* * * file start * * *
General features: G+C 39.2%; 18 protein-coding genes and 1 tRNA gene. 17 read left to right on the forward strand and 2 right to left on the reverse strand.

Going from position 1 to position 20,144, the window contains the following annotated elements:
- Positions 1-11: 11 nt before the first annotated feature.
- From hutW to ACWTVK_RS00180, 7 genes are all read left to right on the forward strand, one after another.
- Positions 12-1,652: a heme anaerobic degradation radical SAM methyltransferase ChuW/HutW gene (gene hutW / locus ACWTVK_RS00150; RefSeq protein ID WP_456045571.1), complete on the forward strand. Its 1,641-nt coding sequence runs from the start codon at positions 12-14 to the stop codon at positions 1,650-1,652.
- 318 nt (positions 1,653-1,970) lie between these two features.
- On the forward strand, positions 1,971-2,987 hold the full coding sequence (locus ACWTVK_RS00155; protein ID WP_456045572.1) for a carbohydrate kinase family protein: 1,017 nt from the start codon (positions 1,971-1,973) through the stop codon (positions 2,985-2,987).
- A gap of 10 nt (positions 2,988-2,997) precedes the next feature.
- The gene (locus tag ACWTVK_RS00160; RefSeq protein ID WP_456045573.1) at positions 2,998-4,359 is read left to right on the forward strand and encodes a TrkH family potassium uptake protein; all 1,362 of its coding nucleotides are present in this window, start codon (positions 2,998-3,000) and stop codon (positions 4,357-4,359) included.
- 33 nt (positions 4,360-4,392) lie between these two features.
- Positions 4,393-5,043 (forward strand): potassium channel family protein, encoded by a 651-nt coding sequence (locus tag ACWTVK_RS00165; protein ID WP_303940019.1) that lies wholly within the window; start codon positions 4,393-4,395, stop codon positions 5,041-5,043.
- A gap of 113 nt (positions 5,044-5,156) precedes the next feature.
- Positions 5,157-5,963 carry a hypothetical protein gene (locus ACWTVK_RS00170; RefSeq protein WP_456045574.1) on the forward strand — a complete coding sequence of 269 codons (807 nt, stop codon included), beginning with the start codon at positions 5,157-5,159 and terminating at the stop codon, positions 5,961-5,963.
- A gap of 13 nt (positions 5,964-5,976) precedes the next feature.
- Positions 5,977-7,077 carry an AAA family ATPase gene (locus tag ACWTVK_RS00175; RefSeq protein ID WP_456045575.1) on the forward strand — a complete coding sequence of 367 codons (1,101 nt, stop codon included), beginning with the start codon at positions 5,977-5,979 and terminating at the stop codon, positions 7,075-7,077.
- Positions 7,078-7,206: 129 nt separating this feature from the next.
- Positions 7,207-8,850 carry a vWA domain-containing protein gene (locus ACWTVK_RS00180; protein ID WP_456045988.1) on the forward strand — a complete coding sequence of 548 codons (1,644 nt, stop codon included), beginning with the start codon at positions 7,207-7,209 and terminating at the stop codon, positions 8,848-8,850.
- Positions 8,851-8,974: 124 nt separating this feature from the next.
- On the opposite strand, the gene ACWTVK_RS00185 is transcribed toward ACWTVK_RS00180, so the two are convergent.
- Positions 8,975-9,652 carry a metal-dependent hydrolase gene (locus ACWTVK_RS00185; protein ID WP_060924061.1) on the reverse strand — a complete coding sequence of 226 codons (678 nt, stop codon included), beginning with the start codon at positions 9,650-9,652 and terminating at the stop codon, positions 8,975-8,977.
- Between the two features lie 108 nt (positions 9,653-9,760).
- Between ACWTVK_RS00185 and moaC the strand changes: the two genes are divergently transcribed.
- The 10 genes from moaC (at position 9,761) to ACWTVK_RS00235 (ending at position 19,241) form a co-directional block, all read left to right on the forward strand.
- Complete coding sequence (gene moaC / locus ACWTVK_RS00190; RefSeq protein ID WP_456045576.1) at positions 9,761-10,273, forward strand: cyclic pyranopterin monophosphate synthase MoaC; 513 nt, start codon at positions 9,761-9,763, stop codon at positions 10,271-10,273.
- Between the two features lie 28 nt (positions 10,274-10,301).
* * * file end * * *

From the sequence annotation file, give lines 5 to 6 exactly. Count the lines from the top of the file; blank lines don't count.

- Positions 12-1,652: a heme anaerobic degradation radical SAM methyltransferase ChuW/HutW gene (gene hutW / locus ACWTVK_RS00150; RefSeq protein ID WP_456045571.1), complete on the forward strand. Its 1,641-nt coding sequence runs from the start codon at positions 12-14 to the stop codon at positions 1,650-1,652.
- 318 nt (positions 1,653-1,970) lie between these two features.